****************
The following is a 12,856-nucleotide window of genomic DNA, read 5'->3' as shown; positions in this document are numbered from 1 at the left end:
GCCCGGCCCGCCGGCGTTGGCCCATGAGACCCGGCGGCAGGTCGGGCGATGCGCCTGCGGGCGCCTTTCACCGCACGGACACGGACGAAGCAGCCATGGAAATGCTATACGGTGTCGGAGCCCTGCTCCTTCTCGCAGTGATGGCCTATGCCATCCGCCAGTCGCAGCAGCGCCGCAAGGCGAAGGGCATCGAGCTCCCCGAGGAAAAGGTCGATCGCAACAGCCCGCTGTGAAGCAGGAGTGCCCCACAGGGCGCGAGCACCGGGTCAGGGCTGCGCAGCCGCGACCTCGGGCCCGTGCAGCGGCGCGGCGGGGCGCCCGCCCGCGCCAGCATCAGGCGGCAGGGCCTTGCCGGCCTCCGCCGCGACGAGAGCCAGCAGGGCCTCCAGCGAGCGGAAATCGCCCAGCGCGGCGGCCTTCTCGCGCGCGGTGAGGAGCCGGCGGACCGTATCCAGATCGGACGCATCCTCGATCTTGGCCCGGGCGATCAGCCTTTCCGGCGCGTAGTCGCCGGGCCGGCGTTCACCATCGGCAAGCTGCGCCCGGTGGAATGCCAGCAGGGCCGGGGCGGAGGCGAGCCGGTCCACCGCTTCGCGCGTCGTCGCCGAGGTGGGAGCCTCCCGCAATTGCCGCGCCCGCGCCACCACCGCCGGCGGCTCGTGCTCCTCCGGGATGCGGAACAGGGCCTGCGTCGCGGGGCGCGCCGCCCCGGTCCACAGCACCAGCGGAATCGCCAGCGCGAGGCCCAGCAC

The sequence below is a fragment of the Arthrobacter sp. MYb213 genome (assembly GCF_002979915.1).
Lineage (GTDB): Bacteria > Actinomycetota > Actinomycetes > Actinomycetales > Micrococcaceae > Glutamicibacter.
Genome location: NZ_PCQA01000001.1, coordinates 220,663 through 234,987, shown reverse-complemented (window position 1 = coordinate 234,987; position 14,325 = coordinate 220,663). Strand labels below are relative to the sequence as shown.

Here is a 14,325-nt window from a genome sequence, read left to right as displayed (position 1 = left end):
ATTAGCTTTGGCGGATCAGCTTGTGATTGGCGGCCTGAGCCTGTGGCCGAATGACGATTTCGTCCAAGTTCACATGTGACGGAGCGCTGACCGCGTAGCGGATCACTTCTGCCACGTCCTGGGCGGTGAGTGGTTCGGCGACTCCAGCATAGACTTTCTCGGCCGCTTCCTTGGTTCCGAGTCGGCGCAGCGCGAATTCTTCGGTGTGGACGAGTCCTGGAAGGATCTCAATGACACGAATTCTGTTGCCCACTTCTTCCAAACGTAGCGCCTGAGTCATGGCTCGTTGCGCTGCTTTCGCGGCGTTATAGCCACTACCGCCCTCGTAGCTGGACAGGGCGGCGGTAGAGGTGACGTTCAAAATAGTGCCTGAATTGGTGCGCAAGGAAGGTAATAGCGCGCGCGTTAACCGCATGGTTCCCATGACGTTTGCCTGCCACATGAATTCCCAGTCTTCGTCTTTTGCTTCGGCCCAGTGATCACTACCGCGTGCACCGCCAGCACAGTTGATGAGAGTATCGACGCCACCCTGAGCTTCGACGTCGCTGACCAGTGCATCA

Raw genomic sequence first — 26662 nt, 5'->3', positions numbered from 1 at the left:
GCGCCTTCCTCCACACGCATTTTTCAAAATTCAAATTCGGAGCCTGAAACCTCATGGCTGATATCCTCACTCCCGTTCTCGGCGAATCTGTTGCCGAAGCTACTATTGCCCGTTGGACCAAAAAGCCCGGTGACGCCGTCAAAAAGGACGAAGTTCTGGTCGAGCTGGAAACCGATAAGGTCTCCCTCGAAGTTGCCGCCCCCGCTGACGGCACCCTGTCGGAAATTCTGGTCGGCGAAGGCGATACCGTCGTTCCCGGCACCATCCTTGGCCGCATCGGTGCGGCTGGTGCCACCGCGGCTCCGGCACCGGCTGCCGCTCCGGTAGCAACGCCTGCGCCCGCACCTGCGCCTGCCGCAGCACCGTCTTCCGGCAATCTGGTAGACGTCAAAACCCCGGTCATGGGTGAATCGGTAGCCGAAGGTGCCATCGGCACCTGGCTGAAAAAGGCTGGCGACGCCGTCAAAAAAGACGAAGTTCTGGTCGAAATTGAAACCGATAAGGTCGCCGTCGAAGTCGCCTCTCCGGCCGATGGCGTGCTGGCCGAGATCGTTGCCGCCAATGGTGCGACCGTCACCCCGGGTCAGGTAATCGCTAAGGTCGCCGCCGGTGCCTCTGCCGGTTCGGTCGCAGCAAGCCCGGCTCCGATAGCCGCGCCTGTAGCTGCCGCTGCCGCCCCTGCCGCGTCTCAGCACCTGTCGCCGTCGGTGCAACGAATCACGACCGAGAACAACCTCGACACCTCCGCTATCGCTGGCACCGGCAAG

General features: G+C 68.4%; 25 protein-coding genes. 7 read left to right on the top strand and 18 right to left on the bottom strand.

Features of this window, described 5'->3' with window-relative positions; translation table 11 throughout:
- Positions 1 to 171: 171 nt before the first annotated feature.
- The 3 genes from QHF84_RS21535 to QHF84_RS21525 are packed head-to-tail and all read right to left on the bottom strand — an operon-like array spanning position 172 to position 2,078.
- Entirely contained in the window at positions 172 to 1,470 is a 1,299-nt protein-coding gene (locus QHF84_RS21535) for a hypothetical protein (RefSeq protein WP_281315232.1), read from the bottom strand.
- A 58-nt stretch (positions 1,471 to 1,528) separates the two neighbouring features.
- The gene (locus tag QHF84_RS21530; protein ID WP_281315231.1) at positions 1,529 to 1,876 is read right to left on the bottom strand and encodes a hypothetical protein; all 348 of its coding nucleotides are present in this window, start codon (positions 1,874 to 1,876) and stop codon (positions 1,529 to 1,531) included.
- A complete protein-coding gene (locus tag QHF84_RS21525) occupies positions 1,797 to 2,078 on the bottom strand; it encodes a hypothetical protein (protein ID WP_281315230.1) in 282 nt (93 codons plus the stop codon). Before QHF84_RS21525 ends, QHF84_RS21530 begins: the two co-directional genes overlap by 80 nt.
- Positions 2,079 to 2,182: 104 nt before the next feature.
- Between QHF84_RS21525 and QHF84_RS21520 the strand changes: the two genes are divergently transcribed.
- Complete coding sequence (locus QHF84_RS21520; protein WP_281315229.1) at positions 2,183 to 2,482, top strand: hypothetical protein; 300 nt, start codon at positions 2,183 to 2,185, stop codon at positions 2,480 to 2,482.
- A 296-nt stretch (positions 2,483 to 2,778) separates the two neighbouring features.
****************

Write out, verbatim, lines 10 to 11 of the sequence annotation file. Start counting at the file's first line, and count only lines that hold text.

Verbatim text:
General features: G+C 68.4%; 25 protein-coding genes. 7 read left to right on the top strand and 18 right to left on the bottom strand.

Features of this window, described 5'->3' with window-relative positions; translation table 11 throughout: